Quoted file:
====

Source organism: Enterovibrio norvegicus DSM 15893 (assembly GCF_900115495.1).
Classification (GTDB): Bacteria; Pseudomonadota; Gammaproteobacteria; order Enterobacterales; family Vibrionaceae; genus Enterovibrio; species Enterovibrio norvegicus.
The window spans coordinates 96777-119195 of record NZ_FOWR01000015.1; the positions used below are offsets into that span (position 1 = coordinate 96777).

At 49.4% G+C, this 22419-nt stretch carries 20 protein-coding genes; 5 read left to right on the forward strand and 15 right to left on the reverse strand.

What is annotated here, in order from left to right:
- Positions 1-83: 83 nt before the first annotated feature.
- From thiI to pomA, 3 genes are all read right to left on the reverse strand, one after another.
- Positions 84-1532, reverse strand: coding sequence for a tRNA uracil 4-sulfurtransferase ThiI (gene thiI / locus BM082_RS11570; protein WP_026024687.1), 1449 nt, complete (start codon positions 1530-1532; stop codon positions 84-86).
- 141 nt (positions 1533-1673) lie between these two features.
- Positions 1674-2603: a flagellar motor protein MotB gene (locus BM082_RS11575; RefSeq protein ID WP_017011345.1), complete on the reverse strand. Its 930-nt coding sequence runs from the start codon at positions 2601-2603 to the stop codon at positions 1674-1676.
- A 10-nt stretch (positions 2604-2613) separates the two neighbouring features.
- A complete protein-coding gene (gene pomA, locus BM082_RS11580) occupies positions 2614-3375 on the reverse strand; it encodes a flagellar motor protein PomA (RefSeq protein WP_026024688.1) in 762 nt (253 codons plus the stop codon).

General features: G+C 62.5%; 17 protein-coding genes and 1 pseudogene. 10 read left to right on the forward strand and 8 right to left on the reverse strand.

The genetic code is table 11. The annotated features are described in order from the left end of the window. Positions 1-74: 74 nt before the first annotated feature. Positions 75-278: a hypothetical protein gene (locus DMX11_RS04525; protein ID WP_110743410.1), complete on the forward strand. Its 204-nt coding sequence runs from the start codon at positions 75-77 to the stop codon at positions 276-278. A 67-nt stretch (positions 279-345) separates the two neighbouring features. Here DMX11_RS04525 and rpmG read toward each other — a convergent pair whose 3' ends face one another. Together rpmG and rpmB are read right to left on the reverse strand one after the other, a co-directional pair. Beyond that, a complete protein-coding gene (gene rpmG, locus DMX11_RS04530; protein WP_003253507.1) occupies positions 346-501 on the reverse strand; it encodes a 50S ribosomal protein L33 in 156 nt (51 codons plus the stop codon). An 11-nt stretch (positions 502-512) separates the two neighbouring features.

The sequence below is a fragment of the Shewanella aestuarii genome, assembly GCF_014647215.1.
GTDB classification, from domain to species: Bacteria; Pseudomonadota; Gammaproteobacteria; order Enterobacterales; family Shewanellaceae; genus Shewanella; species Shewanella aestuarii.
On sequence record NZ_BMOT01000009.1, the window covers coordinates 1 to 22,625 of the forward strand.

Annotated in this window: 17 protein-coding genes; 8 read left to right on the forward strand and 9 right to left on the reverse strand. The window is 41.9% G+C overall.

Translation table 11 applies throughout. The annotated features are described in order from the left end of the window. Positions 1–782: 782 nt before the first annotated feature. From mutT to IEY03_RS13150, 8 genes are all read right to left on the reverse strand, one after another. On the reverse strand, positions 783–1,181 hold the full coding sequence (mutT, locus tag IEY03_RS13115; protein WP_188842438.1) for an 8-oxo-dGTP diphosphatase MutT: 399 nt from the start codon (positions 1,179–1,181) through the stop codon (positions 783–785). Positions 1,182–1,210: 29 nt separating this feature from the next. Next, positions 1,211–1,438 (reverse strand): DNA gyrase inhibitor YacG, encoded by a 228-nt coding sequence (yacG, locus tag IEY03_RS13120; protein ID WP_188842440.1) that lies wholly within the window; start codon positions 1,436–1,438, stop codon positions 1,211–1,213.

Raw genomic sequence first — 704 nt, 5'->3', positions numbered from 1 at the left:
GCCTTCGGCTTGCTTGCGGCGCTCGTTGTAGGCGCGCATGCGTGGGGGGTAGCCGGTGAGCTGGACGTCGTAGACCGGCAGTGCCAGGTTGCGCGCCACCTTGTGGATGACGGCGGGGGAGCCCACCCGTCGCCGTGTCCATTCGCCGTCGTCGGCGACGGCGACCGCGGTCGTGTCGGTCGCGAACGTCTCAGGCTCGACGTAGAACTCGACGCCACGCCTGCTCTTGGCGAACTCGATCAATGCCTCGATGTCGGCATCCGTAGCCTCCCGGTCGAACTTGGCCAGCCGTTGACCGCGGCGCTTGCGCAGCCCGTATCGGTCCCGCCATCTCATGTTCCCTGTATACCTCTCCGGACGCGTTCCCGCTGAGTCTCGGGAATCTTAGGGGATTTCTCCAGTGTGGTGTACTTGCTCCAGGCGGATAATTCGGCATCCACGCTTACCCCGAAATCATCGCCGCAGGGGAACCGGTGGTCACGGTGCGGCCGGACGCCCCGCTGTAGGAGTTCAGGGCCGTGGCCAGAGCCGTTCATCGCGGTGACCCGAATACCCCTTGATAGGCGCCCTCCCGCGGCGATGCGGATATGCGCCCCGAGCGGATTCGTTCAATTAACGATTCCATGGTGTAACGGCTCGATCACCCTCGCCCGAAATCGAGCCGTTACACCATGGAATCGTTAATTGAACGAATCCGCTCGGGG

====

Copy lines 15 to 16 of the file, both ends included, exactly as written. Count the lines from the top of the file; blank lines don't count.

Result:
The sequence below is a fragment of the Shewanella aestuarii genome, assembly GCF_014647215.1.
GTDB classification, from domain to species: Bacteria; Pseudomonadota; Gammaproteobacteria; order Enterobacterales; family Shewanellaceae; genus Shewanella; species Shewanella aestuarii.